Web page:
By Elizabeth Shiverdecker
Northeast MS – Throughout the world, devoutly religious people have been particularly vulnerable to coronavirus infection and have unwittingly contributed to its spread. Religious groups have been found to be at the center of outbreaks in South Korea, Iran, and just recently in New Rochelle in Upstate New York. This is due in part to the close proximity among congregants, as well as to practices such as communion, shared food and the passing around of the collection plate.
Major events all over the country such as political rallies, sporting events, concerts and St. Patrick’s Day celebrations have been cancelled. Schools and universities are closing as well. But so far, politicians and public health officials have shied away from telling religious Americans to stay home on Sunday.
At this point, containment of a pandemic infection is a lost cause; virus mitigation is now the next line of defense. The goal of mitigation is to slow down the rate of new infections by making it more difficult for it to jump from one victim to the next. In other words, we must spread the inevitable number of infections over the longest possible time.
Why make the spread of infection last longer?
As the virus runs its course, about the same number of people will ultimately be infected no matter what precautions we take. Spreading them over a longer time keeps healthcare and other community resources from being overwhelmed or exhausted. Hospital beds, respirators, medications, healthcare workers and other resources are in limited quantities. It takes time to adequately clean, to restock supplies and to let front line healthcare workers rest between surges.
At any given time, there are only a certain amount of resources on hand. And if, on any given day, there are more victims than can be effectively cared for, the available resources will go to those with the best chance for survival. Bluntly, the quicker the infection spreads, the more of us will die. Our chances of survival are drastically increased by each of us doing our part in the damage-control effort by isolating ourselves, avoiding crowds, washing our hands, etc.
Already, cancellations of sporting events, social gatherings and travel have been ignored or protested by folks who don’t want to have their plans disrupted, or just plain don’t want to be told what to do. This is understandable. People have worked hard, saved their pennies and looked forward to “Gittin’ in amongst the folks,” cheering, jeering, and sharing food, personal space and airborne saliva droplets with people they know little to nothing about.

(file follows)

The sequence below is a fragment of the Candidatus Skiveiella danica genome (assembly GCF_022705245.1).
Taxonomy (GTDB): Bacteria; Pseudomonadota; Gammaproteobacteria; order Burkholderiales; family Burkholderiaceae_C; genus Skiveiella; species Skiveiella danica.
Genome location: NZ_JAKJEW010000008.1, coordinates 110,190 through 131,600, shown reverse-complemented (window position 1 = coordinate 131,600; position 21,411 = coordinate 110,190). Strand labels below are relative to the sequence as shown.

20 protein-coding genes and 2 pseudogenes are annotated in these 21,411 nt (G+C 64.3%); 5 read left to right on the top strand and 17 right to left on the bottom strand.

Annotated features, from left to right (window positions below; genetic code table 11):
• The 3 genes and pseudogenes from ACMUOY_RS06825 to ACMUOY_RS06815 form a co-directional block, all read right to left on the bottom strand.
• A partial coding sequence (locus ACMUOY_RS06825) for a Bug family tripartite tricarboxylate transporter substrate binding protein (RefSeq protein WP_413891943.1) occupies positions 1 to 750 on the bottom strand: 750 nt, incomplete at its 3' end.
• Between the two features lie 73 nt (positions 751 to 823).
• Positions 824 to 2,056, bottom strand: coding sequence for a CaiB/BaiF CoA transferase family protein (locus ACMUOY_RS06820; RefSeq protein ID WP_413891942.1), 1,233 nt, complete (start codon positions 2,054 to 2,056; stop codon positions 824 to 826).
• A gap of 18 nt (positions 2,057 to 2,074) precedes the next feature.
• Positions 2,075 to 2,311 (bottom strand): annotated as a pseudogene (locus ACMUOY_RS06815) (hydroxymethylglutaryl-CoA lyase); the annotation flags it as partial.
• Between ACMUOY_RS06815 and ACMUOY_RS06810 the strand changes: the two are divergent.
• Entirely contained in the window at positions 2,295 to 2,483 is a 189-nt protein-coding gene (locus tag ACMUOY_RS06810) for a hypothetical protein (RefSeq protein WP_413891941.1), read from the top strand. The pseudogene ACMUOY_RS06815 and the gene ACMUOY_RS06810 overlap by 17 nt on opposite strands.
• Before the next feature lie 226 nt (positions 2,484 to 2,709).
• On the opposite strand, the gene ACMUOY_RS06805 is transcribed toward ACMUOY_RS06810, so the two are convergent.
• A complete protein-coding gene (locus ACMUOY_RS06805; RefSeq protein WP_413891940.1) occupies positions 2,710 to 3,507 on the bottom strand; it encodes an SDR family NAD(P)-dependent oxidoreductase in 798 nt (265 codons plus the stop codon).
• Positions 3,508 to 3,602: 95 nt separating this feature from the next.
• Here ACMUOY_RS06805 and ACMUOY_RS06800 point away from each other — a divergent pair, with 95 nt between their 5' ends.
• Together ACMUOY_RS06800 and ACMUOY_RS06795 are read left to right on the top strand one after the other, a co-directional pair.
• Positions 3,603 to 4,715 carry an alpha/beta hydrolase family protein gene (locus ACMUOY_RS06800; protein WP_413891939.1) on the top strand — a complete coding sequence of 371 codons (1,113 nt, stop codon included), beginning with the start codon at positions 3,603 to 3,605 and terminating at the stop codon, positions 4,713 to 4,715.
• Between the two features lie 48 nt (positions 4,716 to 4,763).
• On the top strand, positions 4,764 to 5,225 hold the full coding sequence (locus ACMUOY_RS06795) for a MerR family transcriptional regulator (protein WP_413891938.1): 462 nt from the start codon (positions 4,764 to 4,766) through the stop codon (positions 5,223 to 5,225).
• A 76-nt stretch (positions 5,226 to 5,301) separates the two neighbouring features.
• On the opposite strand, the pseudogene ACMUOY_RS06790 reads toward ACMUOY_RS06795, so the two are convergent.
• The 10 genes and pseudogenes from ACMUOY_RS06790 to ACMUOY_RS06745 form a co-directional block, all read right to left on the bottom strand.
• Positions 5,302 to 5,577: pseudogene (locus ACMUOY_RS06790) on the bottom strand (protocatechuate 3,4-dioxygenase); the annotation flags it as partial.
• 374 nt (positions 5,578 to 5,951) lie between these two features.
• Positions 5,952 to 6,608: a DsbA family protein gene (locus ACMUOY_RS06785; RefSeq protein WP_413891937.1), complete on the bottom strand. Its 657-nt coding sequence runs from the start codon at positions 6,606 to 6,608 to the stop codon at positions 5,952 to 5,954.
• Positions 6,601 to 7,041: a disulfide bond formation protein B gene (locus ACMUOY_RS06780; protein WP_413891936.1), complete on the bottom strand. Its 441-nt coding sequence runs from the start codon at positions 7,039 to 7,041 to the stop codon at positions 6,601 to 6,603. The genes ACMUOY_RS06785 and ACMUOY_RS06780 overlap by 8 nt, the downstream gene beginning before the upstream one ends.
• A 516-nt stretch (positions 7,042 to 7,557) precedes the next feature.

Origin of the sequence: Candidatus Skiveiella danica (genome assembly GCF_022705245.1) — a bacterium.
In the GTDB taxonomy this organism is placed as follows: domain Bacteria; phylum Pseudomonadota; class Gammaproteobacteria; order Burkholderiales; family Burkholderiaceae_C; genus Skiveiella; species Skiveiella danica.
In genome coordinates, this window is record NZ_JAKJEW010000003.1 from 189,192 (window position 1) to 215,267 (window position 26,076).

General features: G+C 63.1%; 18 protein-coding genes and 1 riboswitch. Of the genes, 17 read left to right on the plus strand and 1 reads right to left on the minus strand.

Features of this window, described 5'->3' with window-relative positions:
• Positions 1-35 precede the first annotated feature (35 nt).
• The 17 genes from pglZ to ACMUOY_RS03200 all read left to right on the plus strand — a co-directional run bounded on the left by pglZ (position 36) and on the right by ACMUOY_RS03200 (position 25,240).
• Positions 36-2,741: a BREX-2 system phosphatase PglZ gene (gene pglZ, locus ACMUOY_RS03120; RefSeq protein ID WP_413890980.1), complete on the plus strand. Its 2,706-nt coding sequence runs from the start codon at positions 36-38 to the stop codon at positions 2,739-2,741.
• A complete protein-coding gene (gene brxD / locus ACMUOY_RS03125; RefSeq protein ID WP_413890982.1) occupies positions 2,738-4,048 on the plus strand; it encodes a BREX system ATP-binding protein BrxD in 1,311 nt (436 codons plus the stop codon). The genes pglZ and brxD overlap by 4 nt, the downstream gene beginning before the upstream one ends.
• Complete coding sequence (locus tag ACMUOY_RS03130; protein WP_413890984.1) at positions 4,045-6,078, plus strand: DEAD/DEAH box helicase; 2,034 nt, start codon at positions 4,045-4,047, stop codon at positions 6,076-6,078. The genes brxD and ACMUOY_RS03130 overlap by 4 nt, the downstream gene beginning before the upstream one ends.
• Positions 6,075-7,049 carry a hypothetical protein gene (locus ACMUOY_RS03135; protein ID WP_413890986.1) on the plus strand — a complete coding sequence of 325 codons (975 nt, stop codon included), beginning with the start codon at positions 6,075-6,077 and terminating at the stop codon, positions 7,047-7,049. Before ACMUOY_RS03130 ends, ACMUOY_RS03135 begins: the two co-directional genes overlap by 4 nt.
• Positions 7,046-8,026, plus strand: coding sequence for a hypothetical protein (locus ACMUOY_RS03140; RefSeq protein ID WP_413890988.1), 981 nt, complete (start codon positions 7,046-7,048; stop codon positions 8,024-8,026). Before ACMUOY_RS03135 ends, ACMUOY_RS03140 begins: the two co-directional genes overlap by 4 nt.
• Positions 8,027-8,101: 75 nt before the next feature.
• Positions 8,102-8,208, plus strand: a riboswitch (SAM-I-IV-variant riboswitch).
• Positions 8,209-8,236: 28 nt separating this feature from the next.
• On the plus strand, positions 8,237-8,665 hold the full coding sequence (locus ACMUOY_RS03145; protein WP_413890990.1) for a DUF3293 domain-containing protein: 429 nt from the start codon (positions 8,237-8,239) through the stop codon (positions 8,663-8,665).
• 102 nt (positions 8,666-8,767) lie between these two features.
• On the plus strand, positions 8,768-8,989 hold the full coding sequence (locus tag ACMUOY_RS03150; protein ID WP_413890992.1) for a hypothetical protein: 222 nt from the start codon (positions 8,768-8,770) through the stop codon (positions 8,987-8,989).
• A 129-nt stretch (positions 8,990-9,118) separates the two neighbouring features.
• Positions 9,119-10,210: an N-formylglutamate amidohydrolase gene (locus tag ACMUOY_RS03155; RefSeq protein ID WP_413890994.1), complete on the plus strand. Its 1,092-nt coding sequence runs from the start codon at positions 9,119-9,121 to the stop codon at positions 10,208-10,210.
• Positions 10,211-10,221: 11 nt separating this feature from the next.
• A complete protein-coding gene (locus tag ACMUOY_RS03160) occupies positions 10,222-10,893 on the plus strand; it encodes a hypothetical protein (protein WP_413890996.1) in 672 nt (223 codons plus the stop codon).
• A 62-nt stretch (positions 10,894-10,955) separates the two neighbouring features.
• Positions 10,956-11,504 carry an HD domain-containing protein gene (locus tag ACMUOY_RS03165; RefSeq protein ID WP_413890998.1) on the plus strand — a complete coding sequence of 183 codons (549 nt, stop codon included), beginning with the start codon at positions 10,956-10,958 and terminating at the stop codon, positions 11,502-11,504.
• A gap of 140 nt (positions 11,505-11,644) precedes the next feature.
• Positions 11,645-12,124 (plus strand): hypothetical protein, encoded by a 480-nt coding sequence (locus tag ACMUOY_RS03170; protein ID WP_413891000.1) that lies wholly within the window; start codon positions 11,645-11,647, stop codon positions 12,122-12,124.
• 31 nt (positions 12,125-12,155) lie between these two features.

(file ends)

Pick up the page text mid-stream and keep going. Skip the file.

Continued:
The bottom line is, in a pandemic, crowds are your enemy. By staying home and using technology to participate remotely this time, you increase the chances that you and more of the “folks” will be around next time for the in-person experience. School and sporting events, cruises, reunions, and concerts must be avoided. Your life or that of someone you love may depend on it.(See links to local churches that stream services at end of article.)
What can local congregations do for the community?
Church is a cornerstone of life in our communities, providing comfort and opportunities for fellowship, and hope to people in despair. Those things are crucial to our well-being, and never more so than in times of fear and uncertainty. Many of us will balk at being told to skip church, even knowing the stakes involved.
Elected officials are generally loathe to address the church issue. Church leaders and the congregants themselves must, therefore, step up and look for ways to remind us that we are all in this together, even as we do the responsible thing by isolating ourselves and protecting those we love.
One great thing churches could do is mobilize their young healthy members to help the elderly and vulnerable in our community. Many will be forced to stay home and will be dependent upon civic-minded people to bring them food, medicine and other vital supplies. Churches could also enlist members to make daily phone calls to home-bound people, make sure they’re OK, and let them hear a friendly voice.
For the rest of us, many churches have televised services which you can follow from the safety of home.Telephones and the Internet make it easier than ever for us to stay in touch with our brethren. God hears you no matter where you pray. So, for Heaven’s sake, stay home; protect yourselves, your loved ones, and your community.
Sources and more information links:
New Rochelle synagogue epicenter of outbreak: https://www.cbs58.com/news/what-life-is-like-inside-the-coronavirus-containment-zone-in-new-rochelle-new-york
Christian sect in South Korea spreads virus, prevents government from tracking its members: https://www.bbc.com/news/world-asia-51701039
Shia Muslim pilgrims at the heart of the Iranian outbreak: https://www.theguardian.com/world/2020/feb/25/coronavirus-middle-iran-denies-cover-up-qom-refugees
In an unprecedented move, Vatican orders all Catholic churches in Rome closed: https://www.straitstimes.com/world/europe/coronavirus-deaths-in-italy-top-1000
Polish bishop says it’s “unimaginable” to close churches, orders more masses instead: https://www.reuters.com/article/us-health-coronavirus-poland-masses/polish-church-wants-more-masses-to-meet-coronavirus-limits-idUSKBN20X291
Streaming links to local churches. Services will be added to this list as they become known to NEMiss.NEWS:
- First United Methodist Church, New Albany MS: http://fumcnewalbany.com
- First Baptist Church Tupelo, MS: https://www.fbctupelo.com/
- Hillcrest Baptist Church, New Albany MS: https://hillcrestministries.co
- First Baptist Church New Albany MS: (https://